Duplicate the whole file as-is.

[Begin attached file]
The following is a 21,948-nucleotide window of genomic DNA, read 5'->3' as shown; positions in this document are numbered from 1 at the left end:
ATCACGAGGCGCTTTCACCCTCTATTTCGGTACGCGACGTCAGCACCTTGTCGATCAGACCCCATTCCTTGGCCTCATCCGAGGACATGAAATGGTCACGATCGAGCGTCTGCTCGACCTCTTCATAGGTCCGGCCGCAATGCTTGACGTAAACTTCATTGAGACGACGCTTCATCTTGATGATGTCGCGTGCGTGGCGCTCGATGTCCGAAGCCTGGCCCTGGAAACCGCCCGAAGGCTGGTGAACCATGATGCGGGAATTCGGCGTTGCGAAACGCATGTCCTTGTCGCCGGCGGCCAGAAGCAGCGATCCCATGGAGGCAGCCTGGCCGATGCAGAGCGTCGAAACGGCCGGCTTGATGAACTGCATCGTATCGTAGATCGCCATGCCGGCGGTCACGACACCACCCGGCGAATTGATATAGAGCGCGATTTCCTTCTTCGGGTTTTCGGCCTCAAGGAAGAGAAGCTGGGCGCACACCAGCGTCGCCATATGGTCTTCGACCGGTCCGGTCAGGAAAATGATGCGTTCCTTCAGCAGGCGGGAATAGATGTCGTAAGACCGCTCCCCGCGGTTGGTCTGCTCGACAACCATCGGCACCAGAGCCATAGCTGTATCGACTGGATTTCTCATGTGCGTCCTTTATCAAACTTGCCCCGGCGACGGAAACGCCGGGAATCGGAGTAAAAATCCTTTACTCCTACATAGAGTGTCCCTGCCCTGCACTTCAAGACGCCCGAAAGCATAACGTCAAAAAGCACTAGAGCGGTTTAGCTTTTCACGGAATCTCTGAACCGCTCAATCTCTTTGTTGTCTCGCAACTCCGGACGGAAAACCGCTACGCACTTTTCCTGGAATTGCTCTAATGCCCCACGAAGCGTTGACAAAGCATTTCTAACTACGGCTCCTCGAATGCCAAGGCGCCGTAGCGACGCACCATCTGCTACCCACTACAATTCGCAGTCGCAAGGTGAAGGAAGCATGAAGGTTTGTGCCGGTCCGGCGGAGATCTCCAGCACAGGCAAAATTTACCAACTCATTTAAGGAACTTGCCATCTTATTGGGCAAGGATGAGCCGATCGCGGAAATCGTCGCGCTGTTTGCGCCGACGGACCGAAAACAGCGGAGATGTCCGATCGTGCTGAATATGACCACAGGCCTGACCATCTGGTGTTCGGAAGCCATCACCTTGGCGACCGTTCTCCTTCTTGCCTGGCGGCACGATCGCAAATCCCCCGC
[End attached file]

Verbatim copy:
The following is a 21,948-nucleotide window of genomic DNA, read 5'->3' as shown; positions in this document are numbered from 1 at the left end:
ATCACGAGGCGCTTTCACCCTCTATTTCGGTACGCGACGTCAGCACCTTGTCGATCAGACCCCATTCCTTGGCCTCATCCGAGGACATGAAATGGTCACGATCGAGCGTCTGCTCGACCTCTTCATAGGTCCGGCCGCAATGCTTGACGTAAACTTCATTGAGACGACGCTTCATCTTGATGATGTCGCGTGCGTGGCGCTCGATGTCCGAAGCCTGGCCCTGGAAACCGCCCGAAGGCTGGTGAACCATGATGCGGGAATTCGGCGTTGCGAAACGCATGTCCTTGTCGCCGGCGGCCAGAAGCAGCGATCCCATGGAGGCAGCCTGGCCGATGCAGAGCGTCGAAACGGCCGGCTTGATGAACTGCATCGTATCGTAGATCGCCATGCCGGCGGTCACGACACCACCCGGCGAATTGATATAGAGCGCGATTTCCTTCTTCGGGTTTTCGGCCTCAAGGAAGAGAAGCTGGGCGCACACCAGCGTCGCCATATGGTCTTCGACCGGTCCGGTCAGGAAAATGATGCGTTCCTTCAGCAGGCGGGAATAGATGTCGTAAGACCGCTCCCCGCGGTTGGTCTGCTCGACAACCATCGGCACCAGAGCCATAGCTGTATCGACTGGATTTCTCATGTGCGTCCTTTATCAAACTTGCCCCGGCGACGGAAACGCCGGGAATCGGAGTAAAAATCCTTTACTCCTACATAGAGTGTCCCTGCCCTGCACTTCAAGACGCCCGAAAGCATAACGTCAAAAAGCACTAGAGCGGTTTAGCTTTTCACGGAATCTCTGAACCGCTCAATCTCTTTGTTGTCTCGCAACTCCGGACGGAAAACCGCTACGCACTTTTCCTGGAATTGCTCTAATGCCCCACGAAGCGTTGACAAAGCATTTCTAACTACGGCTCCTCGAATGCCAAGGCGCCGTAGCGACGCACCATCTGCTACCCACTACAATTCGCAGTCGCAAGGTGAAGGAAGCATGAAGGTTTGTGCCGGTCCGGCGGAGATCTCCAGCACAGGCAAAATTTACCAACTCATTTAAGGAACTTGCCATCTTATTGGGCAAGGATGAGCCGATCGCGGAAATCGTCGCGCTGTTTGCGCCGACGGACCGAAAACAGCGGAGATGTCCGATCGTGCTGAATATGACCACAGGCCTGACCATCTGGTGTTCGGAAGCCATCACCTTGGCGACCGTTCTCCTTCTTGCCTGGCGGCACGATCGCAAATCCCCCGC